Most textbooks on the philosophy of religion have a section on the existence of God. (For an example, see Philosophy of Religion: An Anthology, 3rd ed., edited by Louis P. Pojman, Belmont: Wadsworth Publishing Co., 1998.) Usually, some kind of introductory statement is made about how thinkers have debated whether God's existence can be demonstrated by human reason or not. Then, a classification is proposed for the different types of arguments. Two main groups are signaled: the a posteriori (from the experience of the world) and the a priori (from necessity). Thomas Aquinas' so-called cosmological argument is an example of the former. Aquinas (1225-1274) presented several variants of his basic argument in his Summa Theologica (1.Q2.A3). One of the variants-the so-called five ways-states that if you begin with a world in which things are caused, then you must move through the next steps: Nothing can be the cause of itself, nor can there be an infinite regress of causes. Finally, you arrive at the conclusion that there must be an uncaused first cause, which is what God is. Anselm of Canterbury's so-called ontological argument is an example of the latter, the a priori type. Anselm (1033-1109) argued in his Proslogium for the absurdity of denying God's existence. Supposing that God is "a being than which nothing greater can be conceived," then he cannot simply exist in our mind; he must exist in reality.
Many variants and extensions of these proofs can be found throughout the history of ideas (and, of course, many different refutations of them as well). On the a posteriori side, William Paley (1743-1805) argued that just as the clock is a purpose-driven machine and makes no sense without a clockmaker, so the universe must be the result of intelligent design. The brilliant Richard Swinburne (b. 1934) tries to put together many inductive arguments for the existence of God, and concludes that together they make a powerful case for theism. Today, there is a cottage industry of intelligent design apologetics, often interacting with science. On the a priori side, Alvin Plantinga (b. 1932) presents a modal version of Anselm's argument, that is, using the "modes of possibility," he asserts that there is a possible world in which there is "maximal greatness." His point is not to prove God, but only to show that there is nothing irrational about faith. Plantinga, a Reformed Christian, is arguably America's premier philosopher.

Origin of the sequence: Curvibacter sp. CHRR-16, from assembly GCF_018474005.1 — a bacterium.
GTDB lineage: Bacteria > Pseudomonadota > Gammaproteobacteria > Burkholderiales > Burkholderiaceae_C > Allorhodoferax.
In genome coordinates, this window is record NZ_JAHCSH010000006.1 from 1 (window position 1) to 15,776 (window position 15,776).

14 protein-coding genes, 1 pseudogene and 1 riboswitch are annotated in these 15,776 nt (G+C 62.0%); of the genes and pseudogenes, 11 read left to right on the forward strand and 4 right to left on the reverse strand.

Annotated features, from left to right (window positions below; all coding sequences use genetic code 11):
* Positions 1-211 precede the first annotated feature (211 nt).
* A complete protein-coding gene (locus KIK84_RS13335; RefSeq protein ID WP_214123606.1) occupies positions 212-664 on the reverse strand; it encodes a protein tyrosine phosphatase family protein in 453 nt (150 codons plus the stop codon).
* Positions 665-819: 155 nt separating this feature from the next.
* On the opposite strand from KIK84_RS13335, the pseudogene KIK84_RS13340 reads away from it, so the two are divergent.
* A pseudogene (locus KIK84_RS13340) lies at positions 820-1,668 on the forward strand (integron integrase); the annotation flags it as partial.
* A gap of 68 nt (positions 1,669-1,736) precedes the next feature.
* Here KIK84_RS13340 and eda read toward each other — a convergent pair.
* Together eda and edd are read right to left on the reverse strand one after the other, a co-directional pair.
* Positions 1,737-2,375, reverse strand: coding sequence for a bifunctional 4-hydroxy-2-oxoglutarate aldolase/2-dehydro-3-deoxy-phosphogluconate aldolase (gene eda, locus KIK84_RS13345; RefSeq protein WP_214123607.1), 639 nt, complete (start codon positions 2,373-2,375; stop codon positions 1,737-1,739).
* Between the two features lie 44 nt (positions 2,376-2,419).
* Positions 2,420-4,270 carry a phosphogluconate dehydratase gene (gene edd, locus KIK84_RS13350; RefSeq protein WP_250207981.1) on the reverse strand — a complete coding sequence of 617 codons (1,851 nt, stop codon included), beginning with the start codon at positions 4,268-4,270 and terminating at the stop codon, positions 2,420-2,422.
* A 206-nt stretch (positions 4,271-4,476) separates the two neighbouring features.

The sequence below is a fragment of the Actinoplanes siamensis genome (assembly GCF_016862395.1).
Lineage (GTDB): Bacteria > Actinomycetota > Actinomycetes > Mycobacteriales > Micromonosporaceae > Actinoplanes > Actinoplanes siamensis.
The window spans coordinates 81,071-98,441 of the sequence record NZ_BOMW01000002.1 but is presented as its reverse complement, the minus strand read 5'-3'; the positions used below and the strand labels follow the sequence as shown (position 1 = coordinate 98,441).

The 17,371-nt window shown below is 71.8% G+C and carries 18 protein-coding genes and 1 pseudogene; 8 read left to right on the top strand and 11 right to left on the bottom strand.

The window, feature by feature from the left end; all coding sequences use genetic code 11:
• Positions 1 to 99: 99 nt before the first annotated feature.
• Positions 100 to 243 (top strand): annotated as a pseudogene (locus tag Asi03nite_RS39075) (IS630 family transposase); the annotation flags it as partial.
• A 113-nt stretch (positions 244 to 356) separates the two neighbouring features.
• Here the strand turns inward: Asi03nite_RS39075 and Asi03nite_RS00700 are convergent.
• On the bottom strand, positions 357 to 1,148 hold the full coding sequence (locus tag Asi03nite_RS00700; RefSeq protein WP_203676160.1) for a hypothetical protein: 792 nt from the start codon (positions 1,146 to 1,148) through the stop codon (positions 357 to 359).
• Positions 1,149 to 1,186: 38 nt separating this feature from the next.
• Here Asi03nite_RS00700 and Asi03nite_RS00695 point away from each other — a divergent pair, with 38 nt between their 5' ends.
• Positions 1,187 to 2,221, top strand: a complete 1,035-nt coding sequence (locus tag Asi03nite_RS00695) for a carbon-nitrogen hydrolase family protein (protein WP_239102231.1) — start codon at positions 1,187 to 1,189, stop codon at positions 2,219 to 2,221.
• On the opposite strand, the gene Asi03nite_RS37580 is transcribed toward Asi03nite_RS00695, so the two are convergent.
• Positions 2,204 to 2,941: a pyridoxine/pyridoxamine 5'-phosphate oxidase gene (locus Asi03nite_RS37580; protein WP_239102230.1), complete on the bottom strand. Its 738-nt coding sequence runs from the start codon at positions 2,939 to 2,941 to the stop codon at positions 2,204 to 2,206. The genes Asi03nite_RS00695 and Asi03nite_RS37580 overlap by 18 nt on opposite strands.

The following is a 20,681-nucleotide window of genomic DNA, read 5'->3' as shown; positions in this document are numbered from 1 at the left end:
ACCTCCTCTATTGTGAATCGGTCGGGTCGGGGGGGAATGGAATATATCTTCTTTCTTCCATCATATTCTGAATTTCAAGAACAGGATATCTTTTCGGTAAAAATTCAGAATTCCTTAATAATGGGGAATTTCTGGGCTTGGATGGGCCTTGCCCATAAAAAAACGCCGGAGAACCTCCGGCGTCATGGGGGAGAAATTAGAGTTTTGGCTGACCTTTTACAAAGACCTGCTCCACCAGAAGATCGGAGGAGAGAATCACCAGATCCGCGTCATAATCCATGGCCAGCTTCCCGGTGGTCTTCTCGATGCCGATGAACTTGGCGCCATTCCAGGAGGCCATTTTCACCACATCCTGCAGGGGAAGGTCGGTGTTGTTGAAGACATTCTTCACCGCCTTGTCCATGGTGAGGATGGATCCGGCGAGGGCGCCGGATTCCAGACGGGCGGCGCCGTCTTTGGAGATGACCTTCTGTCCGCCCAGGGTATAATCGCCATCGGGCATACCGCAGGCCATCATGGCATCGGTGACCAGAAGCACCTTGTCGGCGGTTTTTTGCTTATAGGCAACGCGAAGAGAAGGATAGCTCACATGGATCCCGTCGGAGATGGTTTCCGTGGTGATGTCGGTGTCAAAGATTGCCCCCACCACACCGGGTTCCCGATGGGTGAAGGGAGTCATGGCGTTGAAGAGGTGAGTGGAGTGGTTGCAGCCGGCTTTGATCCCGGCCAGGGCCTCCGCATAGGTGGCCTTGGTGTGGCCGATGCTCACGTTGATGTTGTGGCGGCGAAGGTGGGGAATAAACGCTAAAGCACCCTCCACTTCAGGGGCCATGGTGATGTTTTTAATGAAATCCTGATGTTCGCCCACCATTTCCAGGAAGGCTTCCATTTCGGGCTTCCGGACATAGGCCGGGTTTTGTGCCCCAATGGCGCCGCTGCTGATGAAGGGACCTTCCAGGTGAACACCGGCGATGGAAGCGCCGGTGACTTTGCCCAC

These scholars are often godly persons, who were, and are, responding to their generation as best they can. They are anxious to use language and reasoning that appeals to their context. But we must ask: how biblical, and how edifying are these arguments? The answer is not simple. Two extremes may be avoided.
The first extreme is to squeeze the biblical data into the mold of the classical proofs. Discussions of God's existence are on the whole foreign to biblical language and emphases. The Bible nowhere worries about God's mere existence, at least not in the terms of the preceding arguments. When it explains the reality of God it is not concerned to define essence or existence in a philosophical manner. Nor does it lend support to either the a posteriori folks or the a priori ones. You might ask, don't certain texts at least speak of his existence? Certainly. For example, the Hebrew word for "sound wisdom" in Proverbs 8:14 can mean "essence." Romans 1:20 and Colossians 2:9 refer to deity. Galatians 4:8, speaking negatively, states that idols are "not by nature gods." Or, again, both the NIV and the ESV boldly translate Hebrews 11:6 to say, "whoever would draw near to God must first believe that he exists [estin] and that he rewards those who seek him."
It is also important to avoid the danger of importing a philosophical view of being, essence, existence, and the like, into the biblical text. The Bible is more concerned to assure its readers of God's reliability than of his mere existence. For example, the great faith chapter, Hebrews 11, from which the last quote comes, is a call to perseverance. The author pleads for holding fast without wavering, principally because God, who promised salvation, is faithful (10:23). God is a living God, and though it is fearful to fall into his hands, we don't shrink back but trust in him (11:31, 39). The many examples of believers who are cited in order to encourage us are each commended because they had understood something about the steadfast faithfulness of God. They believed his plan, though they had not received the full provision that we have (11:40). Among them are Abel who still speaks, and Enoch who pleased God, both by their faith (11:4-5). The author then explains how we, too, may please God and draw near to him (v. 6).